“[D]o not permit [yourself] to be drawn away by temporal things so as to adhere to them, but rather draw these things to serve that end, for which they were ordained by God and appointed by that sovereign Artist.” (IC 3,38,1) | “[Y]ou also must be prepared, for at an hour you do not expect, the Son of Man will come.” (Mt 24:44)

The Imitation of Christ by Thomas à Kempis, Book III Chapter XXXVIII: “The Good Government of Ourselves in Exterior Things and of having Recourse to God in Dangers” (first entry)

Kempis here has Christ speaking of the necessity of us being “lord and master of your actions.” This is where true freedom is found. Temporal things that draw us away from God are distractions — they are only good when they bring us closer to the Lord, or at the very least, do not lead us away from Him.

|Today’s Gospel reading: Mt 24:42-51

The message of the Gospel is a vital one: be always prepared to meet the Lord because we don’t know when that day will come. If a homeowner knows a thief is planning to break in that evening he keeps watch to prevent it from happening. If a steward is doing his job well he will make sure the household is in order in case the master comes back unexpectedly; if the steward is negligent, the master, finding his affairs in disarray, “will punish him severely.”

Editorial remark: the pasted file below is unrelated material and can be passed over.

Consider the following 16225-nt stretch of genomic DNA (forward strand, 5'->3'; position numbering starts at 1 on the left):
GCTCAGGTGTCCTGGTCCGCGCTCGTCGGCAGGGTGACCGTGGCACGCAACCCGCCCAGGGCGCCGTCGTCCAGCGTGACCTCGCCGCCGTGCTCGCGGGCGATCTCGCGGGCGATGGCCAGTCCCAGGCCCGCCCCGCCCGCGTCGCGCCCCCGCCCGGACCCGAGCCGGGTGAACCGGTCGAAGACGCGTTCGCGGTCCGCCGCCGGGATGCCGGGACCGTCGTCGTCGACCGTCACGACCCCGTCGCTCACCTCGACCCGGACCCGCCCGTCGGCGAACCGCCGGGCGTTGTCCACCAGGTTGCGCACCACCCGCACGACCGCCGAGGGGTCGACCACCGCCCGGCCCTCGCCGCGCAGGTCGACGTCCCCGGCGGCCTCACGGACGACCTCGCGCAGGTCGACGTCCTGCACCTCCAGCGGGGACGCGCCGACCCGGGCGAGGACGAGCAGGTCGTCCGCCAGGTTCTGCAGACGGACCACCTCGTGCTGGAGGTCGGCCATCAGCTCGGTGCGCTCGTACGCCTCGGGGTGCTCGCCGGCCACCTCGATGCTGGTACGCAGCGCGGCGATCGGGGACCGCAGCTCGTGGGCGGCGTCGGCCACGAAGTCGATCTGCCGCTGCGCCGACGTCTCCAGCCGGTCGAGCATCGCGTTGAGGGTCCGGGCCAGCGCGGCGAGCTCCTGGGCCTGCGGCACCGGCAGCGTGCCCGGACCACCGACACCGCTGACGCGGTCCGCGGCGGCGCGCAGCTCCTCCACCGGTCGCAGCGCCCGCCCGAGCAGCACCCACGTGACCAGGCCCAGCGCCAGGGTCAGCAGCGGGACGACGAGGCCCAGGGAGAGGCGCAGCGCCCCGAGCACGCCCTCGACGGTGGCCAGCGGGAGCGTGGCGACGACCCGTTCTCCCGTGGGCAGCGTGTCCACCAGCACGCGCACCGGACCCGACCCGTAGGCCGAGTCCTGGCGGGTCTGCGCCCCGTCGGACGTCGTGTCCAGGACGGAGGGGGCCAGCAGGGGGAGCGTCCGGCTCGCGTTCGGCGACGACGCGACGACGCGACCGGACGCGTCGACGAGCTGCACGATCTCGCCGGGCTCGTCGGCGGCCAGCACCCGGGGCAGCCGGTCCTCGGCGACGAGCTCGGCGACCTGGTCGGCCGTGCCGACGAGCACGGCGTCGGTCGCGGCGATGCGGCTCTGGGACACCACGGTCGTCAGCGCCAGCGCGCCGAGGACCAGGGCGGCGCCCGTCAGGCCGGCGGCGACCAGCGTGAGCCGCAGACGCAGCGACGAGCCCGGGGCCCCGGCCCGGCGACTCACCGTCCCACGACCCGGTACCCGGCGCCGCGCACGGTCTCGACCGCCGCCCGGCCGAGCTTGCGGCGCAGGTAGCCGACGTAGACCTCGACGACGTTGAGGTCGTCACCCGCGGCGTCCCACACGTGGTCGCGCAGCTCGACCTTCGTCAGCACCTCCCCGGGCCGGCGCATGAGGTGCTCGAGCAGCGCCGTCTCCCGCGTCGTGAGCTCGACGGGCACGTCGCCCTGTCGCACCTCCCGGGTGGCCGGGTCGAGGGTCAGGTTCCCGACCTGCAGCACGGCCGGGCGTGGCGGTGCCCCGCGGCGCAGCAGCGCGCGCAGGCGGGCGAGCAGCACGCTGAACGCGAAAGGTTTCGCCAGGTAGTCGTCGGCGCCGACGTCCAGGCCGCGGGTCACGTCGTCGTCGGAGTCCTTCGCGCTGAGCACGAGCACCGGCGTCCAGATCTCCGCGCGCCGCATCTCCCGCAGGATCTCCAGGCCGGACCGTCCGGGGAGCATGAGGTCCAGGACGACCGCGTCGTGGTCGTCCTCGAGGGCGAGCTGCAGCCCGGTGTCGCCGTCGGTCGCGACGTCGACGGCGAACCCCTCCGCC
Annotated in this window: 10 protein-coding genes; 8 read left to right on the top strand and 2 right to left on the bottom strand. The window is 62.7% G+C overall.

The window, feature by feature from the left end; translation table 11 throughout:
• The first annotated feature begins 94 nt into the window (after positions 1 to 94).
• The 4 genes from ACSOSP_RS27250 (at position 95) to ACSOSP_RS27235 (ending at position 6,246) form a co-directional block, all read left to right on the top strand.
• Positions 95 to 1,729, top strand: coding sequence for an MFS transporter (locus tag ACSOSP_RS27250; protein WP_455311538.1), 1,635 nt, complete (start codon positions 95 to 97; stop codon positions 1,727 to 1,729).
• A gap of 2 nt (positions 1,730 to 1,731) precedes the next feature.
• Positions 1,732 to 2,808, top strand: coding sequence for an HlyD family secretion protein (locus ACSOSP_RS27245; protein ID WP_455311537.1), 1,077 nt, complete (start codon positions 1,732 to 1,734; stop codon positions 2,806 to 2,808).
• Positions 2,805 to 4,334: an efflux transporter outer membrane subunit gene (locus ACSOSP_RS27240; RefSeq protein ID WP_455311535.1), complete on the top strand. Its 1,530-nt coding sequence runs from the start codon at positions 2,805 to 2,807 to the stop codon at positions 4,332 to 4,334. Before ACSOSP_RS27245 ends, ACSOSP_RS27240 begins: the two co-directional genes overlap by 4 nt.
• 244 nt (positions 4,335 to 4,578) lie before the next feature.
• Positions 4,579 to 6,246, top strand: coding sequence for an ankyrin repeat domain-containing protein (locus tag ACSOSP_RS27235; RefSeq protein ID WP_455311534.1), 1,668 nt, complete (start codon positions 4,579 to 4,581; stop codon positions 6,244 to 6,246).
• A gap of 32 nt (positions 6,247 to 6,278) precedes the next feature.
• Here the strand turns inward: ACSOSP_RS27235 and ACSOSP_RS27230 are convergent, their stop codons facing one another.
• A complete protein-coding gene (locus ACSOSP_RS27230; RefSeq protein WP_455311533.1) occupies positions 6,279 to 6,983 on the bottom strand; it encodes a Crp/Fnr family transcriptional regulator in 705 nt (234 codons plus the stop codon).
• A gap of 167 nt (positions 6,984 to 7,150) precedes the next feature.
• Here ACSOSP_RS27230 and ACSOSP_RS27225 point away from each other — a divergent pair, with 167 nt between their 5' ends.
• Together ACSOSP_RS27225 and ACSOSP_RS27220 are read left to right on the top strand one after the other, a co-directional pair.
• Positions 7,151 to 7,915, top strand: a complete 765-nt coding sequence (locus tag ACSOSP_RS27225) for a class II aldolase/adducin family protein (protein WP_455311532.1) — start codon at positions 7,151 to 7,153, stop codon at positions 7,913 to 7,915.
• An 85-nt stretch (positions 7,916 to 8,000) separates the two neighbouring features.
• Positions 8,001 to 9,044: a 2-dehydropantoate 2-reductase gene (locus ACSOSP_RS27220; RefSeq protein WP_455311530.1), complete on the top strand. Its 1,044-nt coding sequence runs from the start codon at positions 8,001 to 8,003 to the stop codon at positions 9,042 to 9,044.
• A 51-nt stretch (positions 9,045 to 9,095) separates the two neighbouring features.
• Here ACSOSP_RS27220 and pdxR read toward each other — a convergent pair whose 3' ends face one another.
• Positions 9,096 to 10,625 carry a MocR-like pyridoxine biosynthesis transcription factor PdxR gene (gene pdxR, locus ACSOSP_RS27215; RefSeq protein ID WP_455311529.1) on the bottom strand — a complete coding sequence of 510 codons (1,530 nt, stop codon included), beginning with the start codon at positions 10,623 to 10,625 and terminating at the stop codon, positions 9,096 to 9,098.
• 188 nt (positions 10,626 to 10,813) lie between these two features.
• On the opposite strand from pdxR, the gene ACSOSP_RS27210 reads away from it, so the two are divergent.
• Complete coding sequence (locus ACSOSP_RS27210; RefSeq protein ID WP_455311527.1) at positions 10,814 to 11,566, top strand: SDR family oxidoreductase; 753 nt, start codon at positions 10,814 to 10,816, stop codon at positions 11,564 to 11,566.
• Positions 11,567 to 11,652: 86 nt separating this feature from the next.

How is it that we are best “prepared”? By not permitting ourselves “to be drawn away by temporal things.” The wicked servant in the Gospel allowed his own passions to overcome him in spite of his duties. He lost his job and was punished severely. We do not want to be that man! We want to “distribute…[the]…food,” that is those gifts we have been granted us by God, “at the proper time.” We “draw these [temporal] things to serve that end” to which the Lord intends, not, like the bad servant, toward our own ends. Then we will be properly prepared for that day that “the Son of Man will come.” We don’t know when the end of time will arrive, but we know that surely that the end of our time on earth is inevitable. On that day, can we claim to have been good and faithful servants?

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